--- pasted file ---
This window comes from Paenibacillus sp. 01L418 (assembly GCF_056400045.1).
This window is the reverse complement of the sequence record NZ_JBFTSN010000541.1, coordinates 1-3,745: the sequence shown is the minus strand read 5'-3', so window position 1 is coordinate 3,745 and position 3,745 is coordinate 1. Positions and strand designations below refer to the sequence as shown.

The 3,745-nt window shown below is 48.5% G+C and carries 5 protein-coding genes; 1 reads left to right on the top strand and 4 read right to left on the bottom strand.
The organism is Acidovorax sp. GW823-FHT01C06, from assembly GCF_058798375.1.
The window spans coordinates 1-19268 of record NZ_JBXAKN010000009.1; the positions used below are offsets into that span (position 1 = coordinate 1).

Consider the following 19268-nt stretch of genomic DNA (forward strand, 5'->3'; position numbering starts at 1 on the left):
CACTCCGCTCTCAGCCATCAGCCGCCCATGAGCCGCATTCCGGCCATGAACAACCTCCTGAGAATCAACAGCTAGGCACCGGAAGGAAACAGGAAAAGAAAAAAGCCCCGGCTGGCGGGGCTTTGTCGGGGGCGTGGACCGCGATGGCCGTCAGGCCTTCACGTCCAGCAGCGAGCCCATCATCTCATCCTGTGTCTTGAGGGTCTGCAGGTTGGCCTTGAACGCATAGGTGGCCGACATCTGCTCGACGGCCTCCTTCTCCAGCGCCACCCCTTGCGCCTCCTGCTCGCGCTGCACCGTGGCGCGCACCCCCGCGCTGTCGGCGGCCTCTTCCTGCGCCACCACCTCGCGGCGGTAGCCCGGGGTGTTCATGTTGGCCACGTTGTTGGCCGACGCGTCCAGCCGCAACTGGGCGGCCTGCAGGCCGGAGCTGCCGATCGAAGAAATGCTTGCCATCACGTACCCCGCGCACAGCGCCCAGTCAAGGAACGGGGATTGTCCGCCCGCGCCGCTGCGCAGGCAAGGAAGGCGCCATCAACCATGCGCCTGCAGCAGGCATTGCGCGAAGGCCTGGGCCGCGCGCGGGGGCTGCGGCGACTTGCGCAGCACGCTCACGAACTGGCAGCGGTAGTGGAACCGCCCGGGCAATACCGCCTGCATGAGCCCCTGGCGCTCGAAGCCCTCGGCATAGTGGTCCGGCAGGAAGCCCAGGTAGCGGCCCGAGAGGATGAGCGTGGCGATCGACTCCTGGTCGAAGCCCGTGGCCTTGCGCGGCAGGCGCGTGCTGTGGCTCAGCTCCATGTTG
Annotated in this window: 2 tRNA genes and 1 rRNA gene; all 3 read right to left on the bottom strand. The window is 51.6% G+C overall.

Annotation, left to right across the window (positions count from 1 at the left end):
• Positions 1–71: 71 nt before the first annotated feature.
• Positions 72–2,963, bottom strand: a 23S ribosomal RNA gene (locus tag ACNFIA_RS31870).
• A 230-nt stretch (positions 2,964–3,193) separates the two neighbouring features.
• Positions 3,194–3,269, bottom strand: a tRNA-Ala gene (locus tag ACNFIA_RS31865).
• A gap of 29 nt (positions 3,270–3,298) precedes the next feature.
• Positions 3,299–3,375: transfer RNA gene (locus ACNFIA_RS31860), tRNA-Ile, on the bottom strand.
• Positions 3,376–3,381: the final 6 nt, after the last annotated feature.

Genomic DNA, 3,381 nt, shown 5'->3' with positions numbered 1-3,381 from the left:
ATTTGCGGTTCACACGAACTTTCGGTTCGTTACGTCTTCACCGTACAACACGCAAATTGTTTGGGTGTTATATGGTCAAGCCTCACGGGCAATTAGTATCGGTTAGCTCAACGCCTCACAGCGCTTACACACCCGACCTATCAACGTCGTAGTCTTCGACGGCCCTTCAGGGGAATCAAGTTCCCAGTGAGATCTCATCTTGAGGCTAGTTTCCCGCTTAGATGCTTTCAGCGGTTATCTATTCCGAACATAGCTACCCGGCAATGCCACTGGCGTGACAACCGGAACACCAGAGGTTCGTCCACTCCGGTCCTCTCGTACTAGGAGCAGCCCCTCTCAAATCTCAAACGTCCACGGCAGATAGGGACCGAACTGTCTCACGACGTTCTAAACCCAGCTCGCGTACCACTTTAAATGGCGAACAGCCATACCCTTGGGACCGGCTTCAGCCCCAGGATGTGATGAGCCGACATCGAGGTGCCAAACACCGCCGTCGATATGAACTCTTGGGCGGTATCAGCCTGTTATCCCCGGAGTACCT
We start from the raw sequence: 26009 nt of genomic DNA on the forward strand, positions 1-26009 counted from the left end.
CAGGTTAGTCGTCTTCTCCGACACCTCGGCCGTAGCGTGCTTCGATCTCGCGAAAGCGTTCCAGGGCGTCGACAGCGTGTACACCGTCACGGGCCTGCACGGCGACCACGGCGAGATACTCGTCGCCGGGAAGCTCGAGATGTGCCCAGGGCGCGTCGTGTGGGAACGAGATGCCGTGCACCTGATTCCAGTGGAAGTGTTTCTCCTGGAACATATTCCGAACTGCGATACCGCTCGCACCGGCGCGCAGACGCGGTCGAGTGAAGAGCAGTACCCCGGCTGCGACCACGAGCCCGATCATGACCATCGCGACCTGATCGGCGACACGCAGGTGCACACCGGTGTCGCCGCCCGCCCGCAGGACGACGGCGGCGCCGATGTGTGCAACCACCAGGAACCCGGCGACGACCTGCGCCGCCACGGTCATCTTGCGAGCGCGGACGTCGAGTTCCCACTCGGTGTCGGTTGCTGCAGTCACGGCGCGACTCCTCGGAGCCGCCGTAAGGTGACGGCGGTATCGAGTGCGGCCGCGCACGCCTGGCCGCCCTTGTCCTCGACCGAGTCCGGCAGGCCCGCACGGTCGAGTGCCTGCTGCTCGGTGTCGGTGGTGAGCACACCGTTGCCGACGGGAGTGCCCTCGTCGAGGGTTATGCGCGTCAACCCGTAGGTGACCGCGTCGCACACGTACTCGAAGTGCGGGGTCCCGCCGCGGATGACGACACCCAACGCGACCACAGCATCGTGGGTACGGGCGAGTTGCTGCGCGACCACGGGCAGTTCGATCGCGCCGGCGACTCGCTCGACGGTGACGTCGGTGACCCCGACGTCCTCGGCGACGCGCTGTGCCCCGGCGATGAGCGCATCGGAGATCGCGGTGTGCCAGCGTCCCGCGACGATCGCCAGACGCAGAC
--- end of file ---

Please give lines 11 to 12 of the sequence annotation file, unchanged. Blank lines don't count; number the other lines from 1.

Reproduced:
• Positions 72–2,963, bottom strand: a 23S ribosomal RNA gene (locus tag ACNFIA_RS31870).
• A 230-nt stretch (positions 2,964–3,193) separates the two neighbouring features.